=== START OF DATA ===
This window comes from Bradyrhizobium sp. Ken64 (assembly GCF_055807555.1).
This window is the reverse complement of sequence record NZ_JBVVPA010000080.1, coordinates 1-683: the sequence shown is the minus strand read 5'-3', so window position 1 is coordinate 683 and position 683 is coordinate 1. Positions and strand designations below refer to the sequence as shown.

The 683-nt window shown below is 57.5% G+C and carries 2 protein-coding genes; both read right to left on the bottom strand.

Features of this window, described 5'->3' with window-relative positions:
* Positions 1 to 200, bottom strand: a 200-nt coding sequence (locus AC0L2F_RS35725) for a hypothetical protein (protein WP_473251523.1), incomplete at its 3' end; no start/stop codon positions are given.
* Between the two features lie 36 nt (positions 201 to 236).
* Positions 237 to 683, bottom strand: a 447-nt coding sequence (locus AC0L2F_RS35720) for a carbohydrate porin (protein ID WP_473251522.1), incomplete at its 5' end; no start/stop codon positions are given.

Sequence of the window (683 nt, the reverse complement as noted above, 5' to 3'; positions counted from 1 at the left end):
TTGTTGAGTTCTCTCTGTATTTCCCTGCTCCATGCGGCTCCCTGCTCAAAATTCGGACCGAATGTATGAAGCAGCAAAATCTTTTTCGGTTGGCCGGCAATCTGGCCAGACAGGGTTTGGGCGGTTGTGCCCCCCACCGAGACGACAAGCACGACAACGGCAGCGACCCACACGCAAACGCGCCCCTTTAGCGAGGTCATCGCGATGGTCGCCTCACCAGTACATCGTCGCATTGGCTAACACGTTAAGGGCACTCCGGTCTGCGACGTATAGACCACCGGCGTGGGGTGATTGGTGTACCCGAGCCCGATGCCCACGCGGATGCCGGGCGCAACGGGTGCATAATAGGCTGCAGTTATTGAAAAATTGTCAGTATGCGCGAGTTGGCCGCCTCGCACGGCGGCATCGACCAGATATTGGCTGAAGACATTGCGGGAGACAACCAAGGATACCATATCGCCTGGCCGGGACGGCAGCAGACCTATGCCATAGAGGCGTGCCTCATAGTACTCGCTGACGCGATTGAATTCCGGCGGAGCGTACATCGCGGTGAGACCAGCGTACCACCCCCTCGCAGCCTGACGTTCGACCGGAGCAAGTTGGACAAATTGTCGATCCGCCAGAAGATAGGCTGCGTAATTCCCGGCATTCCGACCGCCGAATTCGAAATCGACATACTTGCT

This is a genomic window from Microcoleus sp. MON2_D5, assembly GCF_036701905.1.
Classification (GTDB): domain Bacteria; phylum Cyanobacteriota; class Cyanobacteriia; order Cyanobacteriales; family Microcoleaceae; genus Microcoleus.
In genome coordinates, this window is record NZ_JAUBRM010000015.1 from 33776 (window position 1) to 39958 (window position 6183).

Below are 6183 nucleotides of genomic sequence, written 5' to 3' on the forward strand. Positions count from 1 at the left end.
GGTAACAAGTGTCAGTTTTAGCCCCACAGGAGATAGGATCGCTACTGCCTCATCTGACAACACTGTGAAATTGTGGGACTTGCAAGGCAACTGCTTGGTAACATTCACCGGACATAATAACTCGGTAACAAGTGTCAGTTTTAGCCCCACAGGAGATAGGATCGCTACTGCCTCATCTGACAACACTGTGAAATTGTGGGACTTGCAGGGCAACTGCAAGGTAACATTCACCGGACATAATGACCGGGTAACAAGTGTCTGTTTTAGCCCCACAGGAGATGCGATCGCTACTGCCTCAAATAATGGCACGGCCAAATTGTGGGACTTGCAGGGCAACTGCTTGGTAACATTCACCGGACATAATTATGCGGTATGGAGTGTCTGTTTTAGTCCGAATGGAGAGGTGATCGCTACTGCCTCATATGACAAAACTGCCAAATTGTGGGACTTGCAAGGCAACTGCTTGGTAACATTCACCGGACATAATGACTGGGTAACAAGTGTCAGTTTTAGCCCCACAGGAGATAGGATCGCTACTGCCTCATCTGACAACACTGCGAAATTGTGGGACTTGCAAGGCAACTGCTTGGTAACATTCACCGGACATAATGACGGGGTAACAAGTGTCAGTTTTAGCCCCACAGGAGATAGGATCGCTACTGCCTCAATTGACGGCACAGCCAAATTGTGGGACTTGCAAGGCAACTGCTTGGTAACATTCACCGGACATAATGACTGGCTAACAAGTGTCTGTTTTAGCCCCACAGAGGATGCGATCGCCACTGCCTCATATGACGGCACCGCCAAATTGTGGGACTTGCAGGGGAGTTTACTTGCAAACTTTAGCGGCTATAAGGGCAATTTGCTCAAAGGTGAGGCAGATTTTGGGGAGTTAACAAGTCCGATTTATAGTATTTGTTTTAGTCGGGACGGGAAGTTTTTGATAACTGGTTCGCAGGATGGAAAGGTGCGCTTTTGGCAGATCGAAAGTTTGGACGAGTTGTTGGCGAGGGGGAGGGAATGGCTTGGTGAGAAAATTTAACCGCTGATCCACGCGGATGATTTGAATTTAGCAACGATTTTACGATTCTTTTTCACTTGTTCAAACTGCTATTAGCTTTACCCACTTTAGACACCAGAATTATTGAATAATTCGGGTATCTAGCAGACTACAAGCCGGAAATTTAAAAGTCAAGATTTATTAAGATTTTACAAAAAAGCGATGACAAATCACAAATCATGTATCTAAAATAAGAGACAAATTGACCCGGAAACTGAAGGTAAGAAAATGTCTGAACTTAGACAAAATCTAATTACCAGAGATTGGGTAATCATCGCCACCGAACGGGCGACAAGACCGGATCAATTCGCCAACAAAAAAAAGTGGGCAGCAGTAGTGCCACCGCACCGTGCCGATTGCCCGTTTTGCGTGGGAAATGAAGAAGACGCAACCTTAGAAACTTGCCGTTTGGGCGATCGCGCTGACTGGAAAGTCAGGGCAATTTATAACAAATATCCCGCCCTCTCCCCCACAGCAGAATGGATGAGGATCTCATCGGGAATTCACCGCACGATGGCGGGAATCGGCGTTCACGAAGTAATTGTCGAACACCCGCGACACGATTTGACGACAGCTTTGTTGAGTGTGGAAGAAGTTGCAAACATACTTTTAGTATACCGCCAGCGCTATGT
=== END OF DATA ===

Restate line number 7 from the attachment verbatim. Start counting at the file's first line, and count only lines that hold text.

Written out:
* Positions 237 to 683, bottom strand: a 447-nt coding sequence (locus AC0L2F_RS35720) for a carbohydrate porin (protein ID WP_473251522.1), incomplete at its 5' end; no start/stop codon positions are given.